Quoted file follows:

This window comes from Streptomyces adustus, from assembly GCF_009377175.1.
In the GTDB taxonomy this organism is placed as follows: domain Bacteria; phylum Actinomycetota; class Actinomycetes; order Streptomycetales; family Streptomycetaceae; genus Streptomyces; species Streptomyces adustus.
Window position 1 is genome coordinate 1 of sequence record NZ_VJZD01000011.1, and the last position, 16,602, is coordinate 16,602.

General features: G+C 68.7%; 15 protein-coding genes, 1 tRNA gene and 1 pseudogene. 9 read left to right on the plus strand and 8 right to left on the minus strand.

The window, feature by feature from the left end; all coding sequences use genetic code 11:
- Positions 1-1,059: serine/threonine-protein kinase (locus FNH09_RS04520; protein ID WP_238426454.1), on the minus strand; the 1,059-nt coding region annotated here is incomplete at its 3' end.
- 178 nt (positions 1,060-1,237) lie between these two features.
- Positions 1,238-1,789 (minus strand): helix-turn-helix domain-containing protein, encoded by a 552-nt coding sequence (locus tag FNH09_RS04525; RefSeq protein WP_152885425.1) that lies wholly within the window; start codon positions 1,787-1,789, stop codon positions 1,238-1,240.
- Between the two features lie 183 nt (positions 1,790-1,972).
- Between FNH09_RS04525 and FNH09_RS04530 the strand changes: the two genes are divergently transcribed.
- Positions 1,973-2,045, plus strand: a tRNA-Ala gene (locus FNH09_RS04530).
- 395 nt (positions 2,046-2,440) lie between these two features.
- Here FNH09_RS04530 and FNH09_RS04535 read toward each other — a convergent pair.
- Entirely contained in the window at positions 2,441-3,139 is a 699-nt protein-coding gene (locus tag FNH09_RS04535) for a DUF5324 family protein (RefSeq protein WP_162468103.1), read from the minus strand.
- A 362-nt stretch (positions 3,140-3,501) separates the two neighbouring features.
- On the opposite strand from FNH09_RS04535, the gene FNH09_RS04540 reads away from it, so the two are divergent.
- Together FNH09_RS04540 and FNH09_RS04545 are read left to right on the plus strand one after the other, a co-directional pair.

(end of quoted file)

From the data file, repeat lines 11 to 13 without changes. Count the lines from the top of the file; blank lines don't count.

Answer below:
- Positions 1,973-2,045, plus strand: a tRNA-Ala gene (locus FNH09_RS04530).
- 395 nt (positions 2,046-2,440) lie between these two features.
- Here FNH09_RS04530 and FNH09_RS04535 read toward each other — a convergent pair.